Origin: before 900;Middle Englishsum day,Old Englishsum dæg; see some, day
Usage note The adverb someday is written solid: Perhaps someday we will know the truth. The two-word form some day means “a specific but unnamed day”: We will reschedule the meeting for some day when everyone can attend.
an arrangement of five objects, as trees, in a square or rectangle, one at each corner and one in the middle.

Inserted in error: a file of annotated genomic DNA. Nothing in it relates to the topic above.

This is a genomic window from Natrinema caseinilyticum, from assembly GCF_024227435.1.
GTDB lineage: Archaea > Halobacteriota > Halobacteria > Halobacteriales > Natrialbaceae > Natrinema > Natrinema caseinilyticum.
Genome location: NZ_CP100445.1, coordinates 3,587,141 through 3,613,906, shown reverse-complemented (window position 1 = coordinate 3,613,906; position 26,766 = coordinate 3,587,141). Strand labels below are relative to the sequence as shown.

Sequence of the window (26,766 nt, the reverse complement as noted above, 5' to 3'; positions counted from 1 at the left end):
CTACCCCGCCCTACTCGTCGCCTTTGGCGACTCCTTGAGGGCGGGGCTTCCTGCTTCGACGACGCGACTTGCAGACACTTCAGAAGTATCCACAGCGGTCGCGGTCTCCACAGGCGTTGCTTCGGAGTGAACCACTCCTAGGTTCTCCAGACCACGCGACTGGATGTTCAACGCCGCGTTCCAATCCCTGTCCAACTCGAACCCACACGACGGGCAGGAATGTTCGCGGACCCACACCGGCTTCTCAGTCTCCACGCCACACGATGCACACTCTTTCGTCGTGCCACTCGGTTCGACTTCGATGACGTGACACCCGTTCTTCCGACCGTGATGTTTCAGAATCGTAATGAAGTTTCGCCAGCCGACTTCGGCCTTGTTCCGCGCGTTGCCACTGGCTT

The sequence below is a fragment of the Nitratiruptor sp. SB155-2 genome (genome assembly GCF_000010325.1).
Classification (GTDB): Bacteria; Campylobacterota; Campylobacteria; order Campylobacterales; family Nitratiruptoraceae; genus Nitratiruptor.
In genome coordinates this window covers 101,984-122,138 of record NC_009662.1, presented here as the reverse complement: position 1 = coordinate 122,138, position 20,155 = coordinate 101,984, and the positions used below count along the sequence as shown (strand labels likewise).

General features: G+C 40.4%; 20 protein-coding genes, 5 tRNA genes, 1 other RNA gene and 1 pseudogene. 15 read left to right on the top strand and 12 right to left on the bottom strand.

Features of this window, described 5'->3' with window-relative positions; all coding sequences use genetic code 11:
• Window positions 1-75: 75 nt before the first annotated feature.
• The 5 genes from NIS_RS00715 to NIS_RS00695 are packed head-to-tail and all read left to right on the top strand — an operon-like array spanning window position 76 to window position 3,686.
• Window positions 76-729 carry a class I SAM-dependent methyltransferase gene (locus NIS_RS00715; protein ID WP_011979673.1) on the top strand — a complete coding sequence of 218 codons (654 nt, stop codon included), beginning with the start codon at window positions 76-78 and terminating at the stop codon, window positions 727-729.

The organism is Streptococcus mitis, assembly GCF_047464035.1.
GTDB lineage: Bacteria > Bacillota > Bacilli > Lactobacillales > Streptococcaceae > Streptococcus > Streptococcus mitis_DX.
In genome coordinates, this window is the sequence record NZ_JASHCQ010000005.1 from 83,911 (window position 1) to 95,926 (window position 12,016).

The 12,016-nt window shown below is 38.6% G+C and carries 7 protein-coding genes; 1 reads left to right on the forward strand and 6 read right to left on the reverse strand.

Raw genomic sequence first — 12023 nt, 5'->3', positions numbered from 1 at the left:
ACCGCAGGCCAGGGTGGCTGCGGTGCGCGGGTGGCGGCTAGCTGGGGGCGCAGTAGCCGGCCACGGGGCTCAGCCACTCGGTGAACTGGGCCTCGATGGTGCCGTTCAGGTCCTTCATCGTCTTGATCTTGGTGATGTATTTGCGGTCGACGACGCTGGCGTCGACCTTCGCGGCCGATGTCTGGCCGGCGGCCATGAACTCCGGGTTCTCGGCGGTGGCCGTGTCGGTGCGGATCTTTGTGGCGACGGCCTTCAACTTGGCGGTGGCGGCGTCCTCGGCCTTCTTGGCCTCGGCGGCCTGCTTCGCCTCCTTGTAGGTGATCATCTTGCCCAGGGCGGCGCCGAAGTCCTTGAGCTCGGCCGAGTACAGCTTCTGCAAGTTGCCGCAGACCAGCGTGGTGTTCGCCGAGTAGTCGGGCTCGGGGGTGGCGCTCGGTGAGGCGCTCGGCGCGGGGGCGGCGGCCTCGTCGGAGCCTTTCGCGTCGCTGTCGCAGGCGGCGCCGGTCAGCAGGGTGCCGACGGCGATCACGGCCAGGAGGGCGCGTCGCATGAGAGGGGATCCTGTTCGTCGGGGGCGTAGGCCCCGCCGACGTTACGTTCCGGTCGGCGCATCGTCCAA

a fool or simpleton; ninny.
a printed punctuation mark (‽), available only in some typefaces, designed to combine the question mark (?) and the exclamation point (!), indicating a mixture of query and interjection, as after a rhetorical question.
a scrap or morsel of food left at a meal.
a children's mummer's parade, as on the Fourth of July, with prizes for the best costumes.